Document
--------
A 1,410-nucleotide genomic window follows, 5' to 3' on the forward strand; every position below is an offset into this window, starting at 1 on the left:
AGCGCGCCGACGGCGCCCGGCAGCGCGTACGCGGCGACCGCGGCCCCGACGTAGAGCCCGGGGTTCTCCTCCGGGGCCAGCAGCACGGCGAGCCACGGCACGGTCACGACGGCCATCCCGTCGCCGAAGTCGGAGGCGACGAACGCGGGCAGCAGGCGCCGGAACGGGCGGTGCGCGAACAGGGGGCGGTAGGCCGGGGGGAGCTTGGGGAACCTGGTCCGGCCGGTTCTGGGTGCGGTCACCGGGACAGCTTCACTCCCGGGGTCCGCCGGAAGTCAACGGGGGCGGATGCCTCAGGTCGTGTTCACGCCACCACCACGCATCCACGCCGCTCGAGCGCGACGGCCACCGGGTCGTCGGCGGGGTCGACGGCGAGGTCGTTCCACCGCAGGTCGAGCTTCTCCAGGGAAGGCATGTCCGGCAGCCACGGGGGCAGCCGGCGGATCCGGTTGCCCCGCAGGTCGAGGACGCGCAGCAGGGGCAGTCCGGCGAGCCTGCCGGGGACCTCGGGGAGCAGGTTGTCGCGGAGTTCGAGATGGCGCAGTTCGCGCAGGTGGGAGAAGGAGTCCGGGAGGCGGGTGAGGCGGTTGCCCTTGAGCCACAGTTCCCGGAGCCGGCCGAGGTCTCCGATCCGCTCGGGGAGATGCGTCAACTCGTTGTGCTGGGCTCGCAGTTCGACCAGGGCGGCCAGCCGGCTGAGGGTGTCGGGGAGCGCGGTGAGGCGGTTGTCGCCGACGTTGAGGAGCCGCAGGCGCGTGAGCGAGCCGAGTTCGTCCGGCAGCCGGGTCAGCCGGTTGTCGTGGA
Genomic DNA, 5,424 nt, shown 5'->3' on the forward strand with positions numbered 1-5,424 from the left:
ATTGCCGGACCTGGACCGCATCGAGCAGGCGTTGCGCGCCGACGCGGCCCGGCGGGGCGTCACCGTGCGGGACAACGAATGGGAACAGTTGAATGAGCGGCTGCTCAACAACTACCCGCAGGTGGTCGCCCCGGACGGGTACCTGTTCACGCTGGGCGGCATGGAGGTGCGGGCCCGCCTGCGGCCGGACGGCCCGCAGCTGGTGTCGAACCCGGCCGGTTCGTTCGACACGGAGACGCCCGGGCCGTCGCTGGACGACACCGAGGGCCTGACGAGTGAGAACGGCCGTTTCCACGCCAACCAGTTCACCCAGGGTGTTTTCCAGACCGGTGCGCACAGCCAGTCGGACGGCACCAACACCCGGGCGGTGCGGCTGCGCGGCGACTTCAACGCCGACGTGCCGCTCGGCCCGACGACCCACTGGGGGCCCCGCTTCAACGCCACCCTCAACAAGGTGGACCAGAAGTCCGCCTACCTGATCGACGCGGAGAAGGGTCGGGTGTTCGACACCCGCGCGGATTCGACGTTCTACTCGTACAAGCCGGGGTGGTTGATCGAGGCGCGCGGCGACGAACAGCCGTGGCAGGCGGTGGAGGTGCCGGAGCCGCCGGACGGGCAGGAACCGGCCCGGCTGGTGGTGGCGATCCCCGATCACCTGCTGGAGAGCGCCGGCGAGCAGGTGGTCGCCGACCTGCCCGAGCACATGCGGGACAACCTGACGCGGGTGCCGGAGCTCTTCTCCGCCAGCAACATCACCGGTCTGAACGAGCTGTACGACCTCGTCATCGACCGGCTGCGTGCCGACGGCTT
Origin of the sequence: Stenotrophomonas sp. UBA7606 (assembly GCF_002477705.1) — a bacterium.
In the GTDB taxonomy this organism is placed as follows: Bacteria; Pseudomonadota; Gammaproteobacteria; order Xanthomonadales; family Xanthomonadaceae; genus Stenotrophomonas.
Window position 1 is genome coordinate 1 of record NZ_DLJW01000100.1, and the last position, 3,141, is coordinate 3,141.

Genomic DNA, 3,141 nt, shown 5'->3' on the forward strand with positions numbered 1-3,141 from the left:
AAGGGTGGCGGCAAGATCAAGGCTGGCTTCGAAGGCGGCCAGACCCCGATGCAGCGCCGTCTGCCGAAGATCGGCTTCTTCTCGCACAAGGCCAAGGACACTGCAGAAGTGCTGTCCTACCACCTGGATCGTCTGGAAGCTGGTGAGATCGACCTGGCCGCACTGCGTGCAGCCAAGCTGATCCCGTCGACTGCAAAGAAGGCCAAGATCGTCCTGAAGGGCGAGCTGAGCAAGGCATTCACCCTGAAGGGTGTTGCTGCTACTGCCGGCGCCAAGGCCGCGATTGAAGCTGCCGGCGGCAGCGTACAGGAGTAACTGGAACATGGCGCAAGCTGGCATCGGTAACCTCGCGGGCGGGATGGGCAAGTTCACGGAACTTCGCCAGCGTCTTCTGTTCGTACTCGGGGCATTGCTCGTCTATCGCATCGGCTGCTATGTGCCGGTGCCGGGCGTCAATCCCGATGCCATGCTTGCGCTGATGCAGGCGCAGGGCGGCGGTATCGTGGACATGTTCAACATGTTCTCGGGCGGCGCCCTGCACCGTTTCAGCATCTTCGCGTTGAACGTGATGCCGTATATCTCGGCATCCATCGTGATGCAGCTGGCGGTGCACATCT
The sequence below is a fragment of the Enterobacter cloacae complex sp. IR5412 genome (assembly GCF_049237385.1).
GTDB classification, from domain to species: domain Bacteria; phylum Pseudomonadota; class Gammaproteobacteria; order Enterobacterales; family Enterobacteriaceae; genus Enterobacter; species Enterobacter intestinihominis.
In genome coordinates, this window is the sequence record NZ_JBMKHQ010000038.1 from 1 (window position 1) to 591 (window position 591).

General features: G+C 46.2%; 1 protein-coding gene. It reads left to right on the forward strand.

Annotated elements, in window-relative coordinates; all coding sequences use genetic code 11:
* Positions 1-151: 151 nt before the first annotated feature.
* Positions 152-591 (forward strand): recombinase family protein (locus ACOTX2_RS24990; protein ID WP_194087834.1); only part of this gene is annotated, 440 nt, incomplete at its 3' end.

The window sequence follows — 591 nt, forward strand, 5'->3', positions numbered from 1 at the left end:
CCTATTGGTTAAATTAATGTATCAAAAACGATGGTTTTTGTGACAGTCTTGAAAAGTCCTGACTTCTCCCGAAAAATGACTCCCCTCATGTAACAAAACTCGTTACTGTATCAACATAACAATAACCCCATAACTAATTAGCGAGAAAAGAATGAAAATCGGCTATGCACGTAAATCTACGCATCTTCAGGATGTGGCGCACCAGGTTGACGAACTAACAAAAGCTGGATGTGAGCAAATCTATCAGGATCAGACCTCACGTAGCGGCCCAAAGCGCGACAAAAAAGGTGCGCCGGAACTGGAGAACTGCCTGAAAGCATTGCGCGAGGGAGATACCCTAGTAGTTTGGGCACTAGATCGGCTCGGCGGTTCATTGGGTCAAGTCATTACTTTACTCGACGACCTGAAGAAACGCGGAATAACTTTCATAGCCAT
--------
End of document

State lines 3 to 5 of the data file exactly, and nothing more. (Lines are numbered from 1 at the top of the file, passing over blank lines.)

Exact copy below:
Genomic DNA, 5,424 nt, shown 5'->3' on the forward strand with positions numbered 1-5,424 from the left:
ATTGCCGGACCTGGACCGCATCGAGCAGGCGTTGCGCGCCGACGCGGCCCGGCGGGGCGTCACCGTGCGGGACAACGAATGGGAACAGTTGAATGAGCGGCTGCTCAACAACTACCCGCAGGTGGTCGCCCCGGACGGGTACCTGTTCACGCTGGGCGGCATGGAGGTGCGGGCCCGCCTGCGGCCGGACGGCCCGCAGCTGGTGTCGAACCCGGCCGGTTCGTTCGACACGGAGACGCCCGGGCCGTCGCTGGACGACACCGAGGGCCTGACGAGTGAGAACGGCCGTTTCCACGCCAACCAGTTCACCCAGGGTGTTTTCCAGACCGGTGCGCACAGCCAGTCGGACGGCACCAACACCCGGGCGGTGCGGCTGCGCGGCGACTTCAACGCCGACGTGCCGCTCGGCCCGACGACCCACTGGGGGCCCCGCTTCAACGCCACCCTCAACAAGGTGGACCAGAAGTCCGCCTACCTGATCGACGCGGAGAAGGGTCGGGTGTTCGACACCCGCGCGGATTCGACGTTCTACTCGTACAAGCCGGGGTGGTTGATCGAGGCGCGCGGCGACGAACAGCCGTGGCAGGCGGTGGAGGTGCCGGAGCCGCCGGACGGGCAGGAACCGGCCCGGCTGGTGGTGGCGATCCCCGATCACCTGCTGGAGAGCGCCGGCGAGCAGGTGGTCGCCGACCTGCCCGAGCACATGCGGGACAACCTGACGCGGGTGCCGGAGCTCTTCTCCGCCAGCAACATCACCGGTCTGAACGAGCTGTACGACCTCGTCATCGACCGGCTGCGTGCCGACGGCTT
Origin of the sequence: Stenotrophomonas sp. UBA7606 (assembly GCF_002477705.1) — a bacterium.